Expectancy theory deals with mental processes regarding choices and behaviors.
Analyze Vroom's expectancy theory to assess the accuracy and effectiveness of motivating based upon expectancy, instrumentality, and valence
Expectancy theory proposes that individuals decide to act in a certain way because they are motivated to select a behavior over other behaviors based on their expectation of the result.
The individual chooses based on estimates of how well the expected results of a given behavior are going to match up with the desired results.
Expectancy theory explains the behavioral process of why individuals are motivated to choose one behavioral option over another. It also explains how they make decisions to achieve the outcome that they perceive as most valuable.
A one-dimensional value assigned to an object, situation, or state that can usually be positive or negative.
Expectancy theory is about the mental processes involved in making choices. In organizational behavior, expectancy theory embraces Victor Vroom's definition of motivation. Vroom proposed that a person decides to behave in a certain way, selecting one behavior over other behaviors, based on the expected result of the selected behavior. For example, people will be willing to work harder if they think the extra effort will be rewarded.
In essence, the motivation behind chosen behavior is determined by the desirability of the expected outcome. At the theory's core is the cognitive process of how an individual processes the different motivational elements. Processing is done before an individual makes the final choice. The expected result, therefore, is not the sole determining factor in the decision of how to behave because the person has to predict whether or not the expectation will be fulfilled.
Vroom's Expectancy Theory
In 1964, Vroom defined motivation as a process controlled by the individual that governed choices among alternative forms of voluntary activities. Individuals make choices based on estimates of how well the expected results of a given behavior are going to match up with or eventually lead to the desired results.
In Vroom's analysis, the basis for motivation is threefold:
the individual's expectancy that effort will lead to the intended performance
the desirability of the result (known as valence) to the individual
Vroom introduces three variables within his expectancy theory: valence (V), expectancy (E), and instrumentality (I). These three elements also have clearly defined relationships: effort-performance expectancy (E>P expectancy), performance-outcome expectancy (P>O expectancy).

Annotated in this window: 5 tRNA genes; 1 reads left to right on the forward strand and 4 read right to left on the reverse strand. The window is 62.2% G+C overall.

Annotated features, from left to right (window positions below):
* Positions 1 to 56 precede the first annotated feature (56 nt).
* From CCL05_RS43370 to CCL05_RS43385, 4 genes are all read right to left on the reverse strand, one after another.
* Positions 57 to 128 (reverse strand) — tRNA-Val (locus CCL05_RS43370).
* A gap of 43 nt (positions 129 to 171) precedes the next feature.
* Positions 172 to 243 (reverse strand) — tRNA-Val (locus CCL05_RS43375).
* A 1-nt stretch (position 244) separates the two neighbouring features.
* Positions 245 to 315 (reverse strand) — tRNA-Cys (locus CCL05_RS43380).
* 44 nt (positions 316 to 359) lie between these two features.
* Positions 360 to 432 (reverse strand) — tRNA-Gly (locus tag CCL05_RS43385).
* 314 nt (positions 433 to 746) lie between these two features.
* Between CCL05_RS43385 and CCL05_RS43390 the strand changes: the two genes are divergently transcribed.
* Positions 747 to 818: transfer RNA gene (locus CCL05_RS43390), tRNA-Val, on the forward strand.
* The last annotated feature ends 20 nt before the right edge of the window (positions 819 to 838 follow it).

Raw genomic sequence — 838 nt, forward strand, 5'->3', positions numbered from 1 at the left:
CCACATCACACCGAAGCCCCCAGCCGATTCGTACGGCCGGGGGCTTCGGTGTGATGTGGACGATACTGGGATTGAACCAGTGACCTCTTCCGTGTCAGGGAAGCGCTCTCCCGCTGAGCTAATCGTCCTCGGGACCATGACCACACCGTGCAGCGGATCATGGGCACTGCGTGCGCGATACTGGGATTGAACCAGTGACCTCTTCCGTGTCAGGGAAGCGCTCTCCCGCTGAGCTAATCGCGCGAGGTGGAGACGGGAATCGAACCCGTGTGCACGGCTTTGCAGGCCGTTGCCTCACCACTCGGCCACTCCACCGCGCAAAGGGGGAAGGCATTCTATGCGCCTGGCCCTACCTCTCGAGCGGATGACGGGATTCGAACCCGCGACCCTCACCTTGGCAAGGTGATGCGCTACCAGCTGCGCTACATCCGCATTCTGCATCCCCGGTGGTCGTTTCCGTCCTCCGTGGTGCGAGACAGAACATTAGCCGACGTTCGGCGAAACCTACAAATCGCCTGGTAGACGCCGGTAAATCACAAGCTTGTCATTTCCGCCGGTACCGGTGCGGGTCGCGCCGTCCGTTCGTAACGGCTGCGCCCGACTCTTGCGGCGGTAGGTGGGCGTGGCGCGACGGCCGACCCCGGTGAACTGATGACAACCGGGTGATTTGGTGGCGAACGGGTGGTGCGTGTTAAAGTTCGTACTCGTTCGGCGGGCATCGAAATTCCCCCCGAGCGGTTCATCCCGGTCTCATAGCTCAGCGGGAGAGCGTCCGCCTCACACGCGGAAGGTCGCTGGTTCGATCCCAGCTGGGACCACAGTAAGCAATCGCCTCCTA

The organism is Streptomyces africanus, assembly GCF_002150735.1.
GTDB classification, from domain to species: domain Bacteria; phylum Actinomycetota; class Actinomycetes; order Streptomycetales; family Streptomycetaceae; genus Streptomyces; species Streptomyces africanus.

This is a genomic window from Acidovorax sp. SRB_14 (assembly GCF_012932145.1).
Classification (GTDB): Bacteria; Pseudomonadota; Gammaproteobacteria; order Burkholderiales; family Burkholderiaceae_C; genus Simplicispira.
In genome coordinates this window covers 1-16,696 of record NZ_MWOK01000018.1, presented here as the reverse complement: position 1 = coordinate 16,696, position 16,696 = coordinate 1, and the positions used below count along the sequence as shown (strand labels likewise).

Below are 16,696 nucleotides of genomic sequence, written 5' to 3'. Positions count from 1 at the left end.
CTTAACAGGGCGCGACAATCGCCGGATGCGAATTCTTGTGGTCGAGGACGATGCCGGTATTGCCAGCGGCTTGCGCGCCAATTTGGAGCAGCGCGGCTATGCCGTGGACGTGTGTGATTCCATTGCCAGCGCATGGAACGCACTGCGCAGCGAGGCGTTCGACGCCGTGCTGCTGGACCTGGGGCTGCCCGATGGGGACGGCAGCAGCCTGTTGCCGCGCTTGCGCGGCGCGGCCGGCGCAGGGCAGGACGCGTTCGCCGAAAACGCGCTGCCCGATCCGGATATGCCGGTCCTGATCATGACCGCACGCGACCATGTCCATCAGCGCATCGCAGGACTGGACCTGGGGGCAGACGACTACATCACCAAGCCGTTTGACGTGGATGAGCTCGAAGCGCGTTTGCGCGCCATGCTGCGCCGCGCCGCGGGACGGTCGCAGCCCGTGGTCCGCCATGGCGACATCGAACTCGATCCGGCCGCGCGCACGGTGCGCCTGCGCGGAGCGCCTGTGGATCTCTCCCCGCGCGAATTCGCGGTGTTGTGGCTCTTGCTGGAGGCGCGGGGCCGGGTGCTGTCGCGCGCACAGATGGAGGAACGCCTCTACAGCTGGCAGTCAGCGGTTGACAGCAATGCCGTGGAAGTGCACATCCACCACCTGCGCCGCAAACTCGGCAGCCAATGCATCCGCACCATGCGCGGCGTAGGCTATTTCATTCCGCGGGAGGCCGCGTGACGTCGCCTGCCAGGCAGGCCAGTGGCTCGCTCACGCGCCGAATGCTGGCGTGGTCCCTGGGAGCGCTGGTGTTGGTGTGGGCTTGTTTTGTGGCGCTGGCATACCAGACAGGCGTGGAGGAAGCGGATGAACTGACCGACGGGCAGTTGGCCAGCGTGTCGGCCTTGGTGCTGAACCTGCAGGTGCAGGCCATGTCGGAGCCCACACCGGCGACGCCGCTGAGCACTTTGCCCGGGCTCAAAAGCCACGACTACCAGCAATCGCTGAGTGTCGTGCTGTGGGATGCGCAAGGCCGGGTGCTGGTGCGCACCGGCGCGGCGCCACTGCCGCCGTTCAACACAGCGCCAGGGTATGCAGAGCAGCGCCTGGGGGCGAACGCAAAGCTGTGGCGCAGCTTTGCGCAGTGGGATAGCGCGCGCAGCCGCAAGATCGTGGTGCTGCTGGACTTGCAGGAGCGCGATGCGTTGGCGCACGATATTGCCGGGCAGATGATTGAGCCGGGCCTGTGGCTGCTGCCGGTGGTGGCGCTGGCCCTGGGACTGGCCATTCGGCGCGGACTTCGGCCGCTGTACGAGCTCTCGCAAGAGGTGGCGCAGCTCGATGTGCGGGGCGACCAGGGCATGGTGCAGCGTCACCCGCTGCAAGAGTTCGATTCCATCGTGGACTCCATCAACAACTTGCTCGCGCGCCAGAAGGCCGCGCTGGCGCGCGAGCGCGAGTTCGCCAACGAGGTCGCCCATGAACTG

These three components of expectancy theory (expectancy, instrumentality, and valence) fit together in this fashion:
Expectancy: Effort → Performance (E→P)
Instrumentality: Performance → Outcome (P→O)
Effort → Performance (E→P): Expectancy is the belief that an effort (E) will result in attainment of desired performance (P) goals. Usually, this belief is based on an individual's past experience, self-confidence, and the perceived difficulty of the performance standard or goal. Factors associated with the individual's expectancy perception are competence, goal difficulty, and control.
Performance → Outcome (P→O): Instrumentality is the belief that a person will receive a desired outcome (O) if the performance expectation is met. This outcome may come in the form of a pay increase, promotion, recognition, or sense of accomplishment. Instrumentality is low when the outcome is the same for all possible levels of performance.
V(O): Valence is the value individuals place on outcomes (O) based on their needs, goals, values, and sources of motivation. Factors associated with the individual's valence are values, needs, goals, preferences, sources of motivation, and the strength of an individual's preference for a particular outcome.
Expectancy theory can help managers understand how individuals are motivated to choose among various behavioral alternatives. To enhance the connection between performance and outcomes, managers should use systems that tie rewards very closely to performance. Managers also need to ensure that the rewards provided are deserved and wanted by the recipients. To improve the connection between effort and performance, managers should use training to improve employee capabilities and help employees believe that added effort will in fact lead to better performance .